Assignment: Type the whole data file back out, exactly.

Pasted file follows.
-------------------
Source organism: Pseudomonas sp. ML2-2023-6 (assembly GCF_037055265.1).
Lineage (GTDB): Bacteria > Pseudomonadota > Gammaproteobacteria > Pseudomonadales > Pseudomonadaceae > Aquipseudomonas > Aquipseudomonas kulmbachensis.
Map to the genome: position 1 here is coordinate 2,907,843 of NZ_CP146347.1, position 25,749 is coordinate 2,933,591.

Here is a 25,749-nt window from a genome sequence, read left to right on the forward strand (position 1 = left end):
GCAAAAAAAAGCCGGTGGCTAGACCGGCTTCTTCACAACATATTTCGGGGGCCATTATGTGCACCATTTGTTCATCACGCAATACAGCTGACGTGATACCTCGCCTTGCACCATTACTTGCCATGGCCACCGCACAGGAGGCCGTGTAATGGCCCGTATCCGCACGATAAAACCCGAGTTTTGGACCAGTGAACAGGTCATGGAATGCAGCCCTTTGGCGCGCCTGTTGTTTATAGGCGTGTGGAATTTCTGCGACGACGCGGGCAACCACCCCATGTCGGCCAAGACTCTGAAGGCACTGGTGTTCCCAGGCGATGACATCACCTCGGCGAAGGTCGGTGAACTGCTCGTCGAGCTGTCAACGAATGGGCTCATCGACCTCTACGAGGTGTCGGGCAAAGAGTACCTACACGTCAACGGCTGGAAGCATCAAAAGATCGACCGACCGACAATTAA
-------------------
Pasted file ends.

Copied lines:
Source organism: Pseudomonas sp. ML2-2023-6 (assembly GCF_037055265.1).
Lineage (GTDB): Bacteria > Pseudomonadota > Gammaproteobacteria > Pseudomonadales > Pseudomonadaceae > Aquipseudomonas > Aquipseudomonas kulmbachensis.
Map to the genome: position 1 here is coordinate 2,907,843 of NZ_CP146347.1, position 25,749 is coordinate 2,933,591.

Here is a 25,749-nt window from a genome sequence, read left to right on the forward strand (position 1 = left end):
GCAAAAAAAAGCCGGTGGCTAGACCGGCTTCTTCACAACATATTTCGGGGGCCATTATGTGCACCATTTGTTCATCACGCAATACAGCTGACGTGATACCTCGCCTTGCACCATTACTTGCCATGGCCACCGCACAGGAGGCCGTGTAATGGCCCGTATCCGCACGATAAAACCCGAGTTTTGGACCAGTGAACAGGTCATGGAATGCAGCCCTTTGGCGCGCCTGTTGTTTATAGGCGTGTGGAATTTCTGCGACGACGCGGGCAACCACCCCATGTCGGCCAAGACTCTGAAGGCACTGGTGTTCCCAGGCGATGACATCACCTCGGCGAAGGTCGGTGAACTGCTCGTCGAGCTGTCAACGAATGGGCTCATCGACCTCTACGAGGTGTCGGGCAAAGAGTACCTACACGTCAACGGCTGGAAGCATCAAAAGATCGACCGACCGACAATTAA